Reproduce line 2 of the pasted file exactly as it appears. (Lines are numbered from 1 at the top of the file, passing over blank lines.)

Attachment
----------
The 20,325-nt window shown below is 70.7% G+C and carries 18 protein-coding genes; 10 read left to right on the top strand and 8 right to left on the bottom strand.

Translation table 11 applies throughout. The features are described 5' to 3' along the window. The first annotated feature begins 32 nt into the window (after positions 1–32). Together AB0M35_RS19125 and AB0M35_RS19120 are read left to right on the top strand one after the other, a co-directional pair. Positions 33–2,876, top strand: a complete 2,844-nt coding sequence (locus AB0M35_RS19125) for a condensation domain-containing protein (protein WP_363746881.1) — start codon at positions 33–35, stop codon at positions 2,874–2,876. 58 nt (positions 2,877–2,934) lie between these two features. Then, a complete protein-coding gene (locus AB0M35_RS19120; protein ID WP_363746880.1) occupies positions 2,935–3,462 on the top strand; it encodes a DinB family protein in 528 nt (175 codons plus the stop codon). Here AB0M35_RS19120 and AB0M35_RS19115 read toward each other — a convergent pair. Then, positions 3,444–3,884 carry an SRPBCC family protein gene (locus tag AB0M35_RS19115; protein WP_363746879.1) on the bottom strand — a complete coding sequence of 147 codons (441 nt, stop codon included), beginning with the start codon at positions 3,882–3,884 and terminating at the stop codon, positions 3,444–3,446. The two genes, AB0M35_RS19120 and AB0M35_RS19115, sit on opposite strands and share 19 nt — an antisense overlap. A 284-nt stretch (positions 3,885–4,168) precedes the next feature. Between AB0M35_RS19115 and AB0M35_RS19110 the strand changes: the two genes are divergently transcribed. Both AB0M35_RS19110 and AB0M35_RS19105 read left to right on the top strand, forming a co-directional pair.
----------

Translation table 11 applies throughout. The features are described 5' to 3' along the window. The first annotated feature begins 32 nt into the window (after positions 1–32). Together AB0M35_RS19125 and AB0M35_RS19120 are read left to right on the top strand one after the other, a co-directional pair. Positions 33–2,876, top strand: a complete 2,844-nt coding sequence (locus AB0M35_RS19125) for a condensation domain-containing protein (protein WP_363746881.1) — start codon at positions 33–35, stop codon at positions 2,874–2,876. 58 nt (positions 2,877–2,934) lie between these two features. Then, a complete protein-coding gene (locus AB0M35_RS19120; protein ID WP_363746880.1) occupies positions 2,935–3,462 on the top strand; it encodes a DinB family protein in 528 nt (175 codons plus the stop codon). Here AB0M35_RS19120 and AB0M35_RS19115 read toward each other — a convergent pair. Then, positions 3,444–3,884 carry an SRPBCC family protein gene (locus tag AB0M35_RS19115; protein WP_363746879.1) on the bottom strand — a complete coding sequence of 147 codons (441 nt, stop codon included), beginning with the start codon at positions 3,882–3,884 and terminating at the stop codon, positions 3,444–3,446. The two genes, AB0M35_RS19120 and AB0M35_RS19115, sit on opposite strands and share 19 nt — an antisense overlap. A 284-nt stretch (positions 3,885–4,168) precedes the next feature. Between AB0M35_RS19115 and AB0M35_RS19110 the strand changes: the two genes are divergently transcribed. Both AB0M35_RS19110 and AB0M35_RS19105 read left to right on the top strand, forming a co-directional pair.